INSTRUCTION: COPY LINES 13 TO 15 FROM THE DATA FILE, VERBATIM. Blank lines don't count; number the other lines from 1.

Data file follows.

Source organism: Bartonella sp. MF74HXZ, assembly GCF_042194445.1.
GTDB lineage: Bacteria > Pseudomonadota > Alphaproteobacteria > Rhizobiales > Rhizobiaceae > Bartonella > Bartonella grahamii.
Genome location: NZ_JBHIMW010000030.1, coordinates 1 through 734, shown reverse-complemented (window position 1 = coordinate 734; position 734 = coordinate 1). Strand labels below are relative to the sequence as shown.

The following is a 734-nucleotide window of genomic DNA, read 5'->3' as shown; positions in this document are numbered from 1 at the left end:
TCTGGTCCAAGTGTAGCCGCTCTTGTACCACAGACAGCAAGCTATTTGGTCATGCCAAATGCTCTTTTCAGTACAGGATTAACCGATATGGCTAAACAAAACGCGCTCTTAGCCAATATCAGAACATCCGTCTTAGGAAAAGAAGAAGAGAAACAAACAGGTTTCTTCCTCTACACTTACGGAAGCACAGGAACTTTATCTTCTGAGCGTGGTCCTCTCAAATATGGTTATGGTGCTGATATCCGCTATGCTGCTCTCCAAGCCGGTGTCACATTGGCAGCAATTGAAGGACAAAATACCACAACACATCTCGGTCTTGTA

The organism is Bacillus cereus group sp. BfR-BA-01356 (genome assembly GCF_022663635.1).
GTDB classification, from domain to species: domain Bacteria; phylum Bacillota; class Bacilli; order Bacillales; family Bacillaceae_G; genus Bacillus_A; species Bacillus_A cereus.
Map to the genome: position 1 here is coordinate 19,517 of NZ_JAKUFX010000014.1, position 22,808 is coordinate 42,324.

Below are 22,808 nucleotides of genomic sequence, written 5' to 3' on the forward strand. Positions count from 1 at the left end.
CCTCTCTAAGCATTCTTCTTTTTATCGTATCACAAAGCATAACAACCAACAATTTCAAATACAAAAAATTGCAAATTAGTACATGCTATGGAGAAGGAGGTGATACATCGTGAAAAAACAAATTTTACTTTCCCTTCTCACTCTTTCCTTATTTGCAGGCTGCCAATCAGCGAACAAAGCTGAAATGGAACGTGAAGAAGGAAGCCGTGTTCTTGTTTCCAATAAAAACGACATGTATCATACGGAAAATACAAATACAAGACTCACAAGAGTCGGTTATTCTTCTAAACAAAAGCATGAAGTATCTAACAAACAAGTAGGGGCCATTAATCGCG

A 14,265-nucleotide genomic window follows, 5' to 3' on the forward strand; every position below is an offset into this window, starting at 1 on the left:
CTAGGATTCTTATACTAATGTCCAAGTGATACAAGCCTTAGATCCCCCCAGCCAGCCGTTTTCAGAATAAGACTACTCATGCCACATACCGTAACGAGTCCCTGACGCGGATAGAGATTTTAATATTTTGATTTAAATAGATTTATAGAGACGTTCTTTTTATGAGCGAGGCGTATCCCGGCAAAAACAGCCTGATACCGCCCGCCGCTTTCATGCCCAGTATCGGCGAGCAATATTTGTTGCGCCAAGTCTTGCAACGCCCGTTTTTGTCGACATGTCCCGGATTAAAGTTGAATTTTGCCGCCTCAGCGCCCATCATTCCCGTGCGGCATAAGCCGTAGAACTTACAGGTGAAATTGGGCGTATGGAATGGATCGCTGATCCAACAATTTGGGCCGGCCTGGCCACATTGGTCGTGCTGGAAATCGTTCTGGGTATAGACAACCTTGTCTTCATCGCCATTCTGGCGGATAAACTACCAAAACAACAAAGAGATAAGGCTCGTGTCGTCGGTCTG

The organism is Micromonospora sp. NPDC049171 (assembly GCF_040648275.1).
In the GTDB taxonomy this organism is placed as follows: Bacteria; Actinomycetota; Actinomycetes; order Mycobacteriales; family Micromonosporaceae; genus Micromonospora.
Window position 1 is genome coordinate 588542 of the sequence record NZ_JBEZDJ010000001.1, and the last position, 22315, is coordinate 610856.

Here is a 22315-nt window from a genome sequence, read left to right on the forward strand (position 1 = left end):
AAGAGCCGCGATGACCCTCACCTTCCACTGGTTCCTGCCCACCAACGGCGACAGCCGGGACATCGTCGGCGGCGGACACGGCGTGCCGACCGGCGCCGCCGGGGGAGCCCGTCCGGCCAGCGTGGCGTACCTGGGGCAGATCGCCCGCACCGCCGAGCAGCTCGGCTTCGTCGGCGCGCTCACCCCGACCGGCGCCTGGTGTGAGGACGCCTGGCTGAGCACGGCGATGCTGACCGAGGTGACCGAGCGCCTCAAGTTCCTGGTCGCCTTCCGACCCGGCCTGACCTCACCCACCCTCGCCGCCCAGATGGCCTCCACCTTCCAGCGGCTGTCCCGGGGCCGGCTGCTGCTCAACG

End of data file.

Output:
The organism is Micromonospora sp. NPDC049171 (assembly GCF_040648275.1).
In the GTDB taxonomy this organism is placed as follows: Bacteria; Actinomycetota; Actinomycetes; order Mycobacteriales; family Micromonosporaceae; genus Micromonospora.
Window position 1 is genome coordinate 588542 of the sequence record NZ_JBEZDJ010000001.1, and the last position, 22315, is coordinate 610856.